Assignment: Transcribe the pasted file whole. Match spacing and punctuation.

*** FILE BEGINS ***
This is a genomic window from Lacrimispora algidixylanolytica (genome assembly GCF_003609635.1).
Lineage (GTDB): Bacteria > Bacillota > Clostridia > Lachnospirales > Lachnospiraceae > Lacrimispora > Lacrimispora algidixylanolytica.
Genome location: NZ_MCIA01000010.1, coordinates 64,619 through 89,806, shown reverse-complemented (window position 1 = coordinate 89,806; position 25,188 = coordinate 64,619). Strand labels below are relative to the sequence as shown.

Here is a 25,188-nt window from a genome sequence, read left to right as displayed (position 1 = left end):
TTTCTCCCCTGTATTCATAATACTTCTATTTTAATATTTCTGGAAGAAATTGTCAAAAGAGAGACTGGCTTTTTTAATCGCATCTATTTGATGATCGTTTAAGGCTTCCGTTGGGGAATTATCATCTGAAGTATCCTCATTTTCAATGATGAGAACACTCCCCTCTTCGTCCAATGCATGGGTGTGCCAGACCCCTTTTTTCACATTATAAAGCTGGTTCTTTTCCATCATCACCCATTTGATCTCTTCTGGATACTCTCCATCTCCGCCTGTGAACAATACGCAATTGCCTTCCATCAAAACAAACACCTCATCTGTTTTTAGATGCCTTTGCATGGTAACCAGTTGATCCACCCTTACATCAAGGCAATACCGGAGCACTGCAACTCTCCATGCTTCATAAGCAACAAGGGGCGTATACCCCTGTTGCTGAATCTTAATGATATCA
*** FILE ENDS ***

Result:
This is a genomic window from Lacrimispora algidixylanolytica (genome assembly GCF_003609635.1).
Lineage (GTDB): Bacteria > Bacillota > Clostridia > Lachnospirales > Lachnospiraceae > Lacrimispora > Lacrimispora algidixylanolytica.
Genome location: NZ_MCIA01000010.1, coordinates 64,619 through 89,806, shown reverse-complemented (window position 1 = coordinate 89,806; position 25,188 = coordinate 64,619). Strand labels below are relative to the sequence as shown.

Here is a 25,188-nt window from a genome sequence, read left to right as displayed (position 1 = left end):
TTTCTCCCCTGTATTCATAATACTTCTATTTTAATATTTCTGGAAGAAATTGTCAAAAGAGAGACTGGCTTTTTTAATCGCATCTATTTGATGATCGTTTAAGGCTTCCGTTGGGGAATTATCATCTGAAGTATCCTCATTTTCAATGATGAGAACACTCCCCTCTTCGTCCAATGCATGGGTGTGCCAGACCCCTTTTTTCACATTATAAAGCTGGTTCTTTTCCATCATCACCCATTTGATCTCTTCTGGATACTCTCCATCTCCGCCTGTGAACAATACGCAATTGCCTTCCATCAAAACAAACACCTCATCTGTTTTTAGATGCCTTTGCATGGTAACCAGTTGATCCACCCTTACATCAAGGCAATACCGGAGCACTGCAACTCTCCATGCTTCATAAGCAACAAGGGGCGTATACCCCTGTTGCTGAATCTTAATGATATCA